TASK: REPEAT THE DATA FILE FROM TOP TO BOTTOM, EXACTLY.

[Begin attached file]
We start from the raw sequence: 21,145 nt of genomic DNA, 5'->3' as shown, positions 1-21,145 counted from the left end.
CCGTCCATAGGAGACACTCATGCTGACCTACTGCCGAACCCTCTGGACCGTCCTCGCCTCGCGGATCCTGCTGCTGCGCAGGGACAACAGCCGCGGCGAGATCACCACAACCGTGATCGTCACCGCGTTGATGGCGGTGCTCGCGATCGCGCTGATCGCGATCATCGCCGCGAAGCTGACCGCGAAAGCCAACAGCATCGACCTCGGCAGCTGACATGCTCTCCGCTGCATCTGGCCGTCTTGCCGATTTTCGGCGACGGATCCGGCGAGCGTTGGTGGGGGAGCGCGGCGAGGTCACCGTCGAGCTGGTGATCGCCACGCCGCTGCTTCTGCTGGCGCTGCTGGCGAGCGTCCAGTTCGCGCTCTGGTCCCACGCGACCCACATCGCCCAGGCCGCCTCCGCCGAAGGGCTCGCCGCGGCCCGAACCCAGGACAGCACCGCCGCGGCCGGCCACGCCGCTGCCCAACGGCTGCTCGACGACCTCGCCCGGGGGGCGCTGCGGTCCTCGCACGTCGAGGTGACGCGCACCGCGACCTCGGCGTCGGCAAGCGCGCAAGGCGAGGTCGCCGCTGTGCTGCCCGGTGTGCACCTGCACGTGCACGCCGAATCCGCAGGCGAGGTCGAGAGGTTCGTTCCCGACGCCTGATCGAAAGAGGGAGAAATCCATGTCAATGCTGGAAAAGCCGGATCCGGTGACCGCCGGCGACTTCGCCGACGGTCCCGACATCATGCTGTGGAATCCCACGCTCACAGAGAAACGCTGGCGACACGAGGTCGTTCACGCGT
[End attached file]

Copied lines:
We start from the raw sequence: 21,145 nt of genomic DNA, 5'->3' as shown, positions 1-21,145 counted from the left end.
CCGTCCATAGGAGACACTCATGCTGACCTACTGCCGAACCCTCTGGACCGTCCTCGCCTCGCGGATCCTGCTGCTGCGCAGGGACAACAGCCGCGGCGAGATCACCACAACCGTGATCGTCACCGCGTTGATGGCGGTGCTCGCGATCGCGCTGATCGCGATCATCGCCGCGAAGCTGACCGCGAAAGCCAACAGCATCGACCTCGGCAGCTGACATGCTCTCCGCTGCATCTGGCCGTCTTGCCGATTTTCGGCGACGGATCCGGCGAGCGTTGGTGGGGGAGCGCGGCGAGGTCACCGTCGAGCTGGTGATCGCCACGCCGCTGCTTCTGCTGGCGCTGCTGGCGAGCGTCCAGTTCGCGCTCTGGTCCCACGCGACCCACATCGCCCAGGCCGCCTCCGCCGAAGGGCTCGCCGCGGCCCGAACCCAGGACAGCACCGCCGCGGCCGGCCACGCCGCTGCCCAACGGCTGCTCGACGACCTCGCCCGGGGGGCGCTGCGGTCCTCGCACGTCGAGGTGACGCGCACCGCGACCTCGGCGTCGGCAAGCGCGCAAGGCGAGGTCGCCGCTGTGCTGCCCGGTGTGCACCTGCACGTGCACGCCGAATCCGCAGGCGAGGTCGAGAGGTTCGTTCCCGACGCCTGATCGAAAGAGGGAGAAATCCATGTCAATGCTGGAAAAGCCGGATCCGGTGACCGCCGGCGACTTCGCCGACGGTCCCGACATCATGCTGTGGAATCCCACGCTCACAGAGAAACGCTGGCGACACGAGGTCGTTCACGCGT